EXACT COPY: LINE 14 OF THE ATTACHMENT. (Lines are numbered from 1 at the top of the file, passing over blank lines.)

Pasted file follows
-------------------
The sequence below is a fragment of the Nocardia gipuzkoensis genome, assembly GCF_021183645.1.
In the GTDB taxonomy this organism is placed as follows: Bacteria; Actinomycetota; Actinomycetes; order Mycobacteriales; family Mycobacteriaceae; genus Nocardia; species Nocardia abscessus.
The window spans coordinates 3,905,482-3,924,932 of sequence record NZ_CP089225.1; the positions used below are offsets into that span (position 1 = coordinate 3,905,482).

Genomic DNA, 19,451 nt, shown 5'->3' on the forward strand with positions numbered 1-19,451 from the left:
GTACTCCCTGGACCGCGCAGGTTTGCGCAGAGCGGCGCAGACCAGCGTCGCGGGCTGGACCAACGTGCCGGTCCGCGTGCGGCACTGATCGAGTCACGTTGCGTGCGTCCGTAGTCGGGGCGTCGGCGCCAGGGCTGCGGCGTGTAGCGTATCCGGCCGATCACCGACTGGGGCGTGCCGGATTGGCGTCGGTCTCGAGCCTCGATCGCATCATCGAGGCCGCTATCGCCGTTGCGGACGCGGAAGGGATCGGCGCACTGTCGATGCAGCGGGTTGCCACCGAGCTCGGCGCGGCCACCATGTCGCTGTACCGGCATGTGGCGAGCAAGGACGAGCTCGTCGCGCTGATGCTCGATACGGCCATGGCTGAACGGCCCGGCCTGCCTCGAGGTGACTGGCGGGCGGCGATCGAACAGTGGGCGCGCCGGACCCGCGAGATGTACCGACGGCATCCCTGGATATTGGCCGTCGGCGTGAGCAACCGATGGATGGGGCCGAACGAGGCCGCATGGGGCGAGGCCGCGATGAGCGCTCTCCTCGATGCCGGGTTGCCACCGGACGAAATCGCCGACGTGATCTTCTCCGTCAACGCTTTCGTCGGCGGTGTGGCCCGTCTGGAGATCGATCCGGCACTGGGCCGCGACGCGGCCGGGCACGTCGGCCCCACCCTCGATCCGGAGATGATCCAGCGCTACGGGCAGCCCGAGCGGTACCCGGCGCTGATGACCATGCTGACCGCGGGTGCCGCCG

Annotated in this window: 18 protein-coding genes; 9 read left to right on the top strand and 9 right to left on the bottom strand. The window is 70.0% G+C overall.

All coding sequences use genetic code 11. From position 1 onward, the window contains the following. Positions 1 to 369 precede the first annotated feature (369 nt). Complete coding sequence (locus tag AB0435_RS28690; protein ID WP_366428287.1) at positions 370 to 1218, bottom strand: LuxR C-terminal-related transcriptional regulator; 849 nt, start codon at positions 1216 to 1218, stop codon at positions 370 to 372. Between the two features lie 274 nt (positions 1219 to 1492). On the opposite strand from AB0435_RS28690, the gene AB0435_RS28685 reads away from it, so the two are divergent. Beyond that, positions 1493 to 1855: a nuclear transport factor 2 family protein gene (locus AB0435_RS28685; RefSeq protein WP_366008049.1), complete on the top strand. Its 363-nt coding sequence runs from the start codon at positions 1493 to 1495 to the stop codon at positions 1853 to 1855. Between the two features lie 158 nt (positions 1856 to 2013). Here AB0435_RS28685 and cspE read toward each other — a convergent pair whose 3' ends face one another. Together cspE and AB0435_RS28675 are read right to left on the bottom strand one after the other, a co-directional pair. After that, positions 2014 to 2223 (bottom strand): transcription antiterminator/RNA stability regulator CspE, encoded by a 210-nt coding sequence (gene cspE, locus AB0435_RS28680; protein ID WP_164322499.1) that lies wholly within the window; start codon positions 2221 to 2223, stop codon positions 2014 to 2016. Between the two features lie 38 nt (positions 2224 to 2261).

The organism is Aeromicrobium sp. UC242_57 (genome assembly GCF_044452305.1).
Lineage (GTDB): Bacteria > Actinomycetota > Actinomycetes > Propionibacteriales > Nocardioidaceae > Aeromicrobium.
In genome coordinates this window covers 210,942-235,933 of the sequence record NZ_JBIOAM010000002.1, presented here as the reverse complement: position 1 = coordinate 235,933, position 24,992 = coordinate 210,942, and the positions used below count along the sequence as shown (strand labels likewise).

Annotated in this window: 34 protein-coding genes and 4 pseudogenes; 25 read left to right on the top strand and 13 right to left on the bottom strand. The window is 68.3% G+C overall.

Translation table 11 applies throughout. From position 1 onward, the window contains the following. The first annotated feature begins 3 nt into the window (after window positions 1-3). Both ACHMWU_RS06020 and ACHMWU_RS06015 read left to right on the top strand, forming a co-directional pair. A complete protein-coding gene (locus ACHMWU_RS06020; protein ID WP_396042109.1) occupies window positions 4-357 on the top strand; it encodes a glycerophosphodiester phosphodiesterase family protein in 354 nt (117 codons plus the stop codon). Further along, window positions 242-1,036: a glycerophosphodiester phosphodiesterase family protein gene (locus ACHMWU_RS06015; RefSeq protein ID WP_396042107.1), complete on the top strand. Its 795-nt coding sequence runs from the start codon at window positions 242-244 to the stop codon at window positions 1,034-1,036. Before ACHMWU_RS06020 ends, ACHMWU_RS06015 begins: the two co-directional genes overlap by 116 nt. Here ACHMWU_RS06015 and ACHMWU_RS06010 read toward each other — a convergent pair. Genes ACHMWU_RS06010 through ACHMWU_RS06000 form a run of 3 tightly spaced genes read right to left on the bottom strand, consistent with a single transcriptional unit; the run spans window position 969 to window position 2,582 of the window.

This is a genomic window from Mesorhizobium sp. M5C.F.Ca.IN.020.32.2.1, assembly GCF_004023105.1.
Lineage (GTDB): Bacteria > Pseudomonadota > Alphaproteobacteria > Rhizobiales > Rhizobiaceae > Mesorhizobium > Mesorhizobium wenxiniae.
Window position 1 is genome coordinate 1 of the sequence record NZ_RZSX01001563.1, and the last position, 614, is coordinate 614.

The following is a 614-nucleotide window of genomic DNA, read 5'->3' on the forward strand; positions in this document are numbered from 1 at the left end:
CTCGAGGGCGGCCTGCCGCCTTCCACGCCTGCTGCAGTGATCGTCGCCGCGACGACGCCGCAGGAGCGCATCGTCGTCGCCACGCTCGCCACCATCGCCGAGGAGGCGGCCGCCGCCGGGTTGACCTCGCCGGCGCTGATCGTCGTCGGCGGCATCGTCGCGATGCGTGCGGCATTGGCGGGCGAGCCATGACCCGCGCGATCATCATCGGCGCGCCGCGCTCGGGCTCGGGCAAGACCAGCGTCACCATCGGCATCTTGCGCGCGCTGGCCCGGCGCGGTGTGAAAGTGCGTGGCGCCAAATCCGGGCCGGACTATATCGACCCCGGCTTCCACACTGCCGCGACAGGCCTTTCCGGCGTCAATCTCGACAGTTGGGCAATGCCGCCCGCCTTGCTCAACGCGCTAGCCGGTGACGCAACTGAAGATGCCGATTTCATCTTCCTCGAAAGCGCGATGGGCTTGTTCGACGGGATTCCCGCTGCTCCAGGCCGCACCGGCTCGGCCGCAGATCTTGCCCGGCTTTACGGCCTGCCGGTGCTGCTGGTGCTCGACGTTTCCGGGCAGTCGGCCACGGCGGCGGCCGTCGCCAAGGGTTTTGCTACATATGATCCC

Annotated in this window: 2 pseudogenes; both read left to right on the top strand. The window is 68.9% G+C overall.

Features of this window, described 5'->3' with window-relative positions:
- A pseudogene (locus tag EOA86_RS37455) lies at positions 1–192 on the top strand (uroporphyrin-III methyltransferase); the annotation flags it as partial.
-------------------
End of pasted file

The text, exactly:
Lineage (GTDB): Bacteria > Pseudomonadota > Alphaproteobacteria > Rhizobiales > Rhizobiaceae > Mesorhizobium > Mesorhizobium wenxiniae.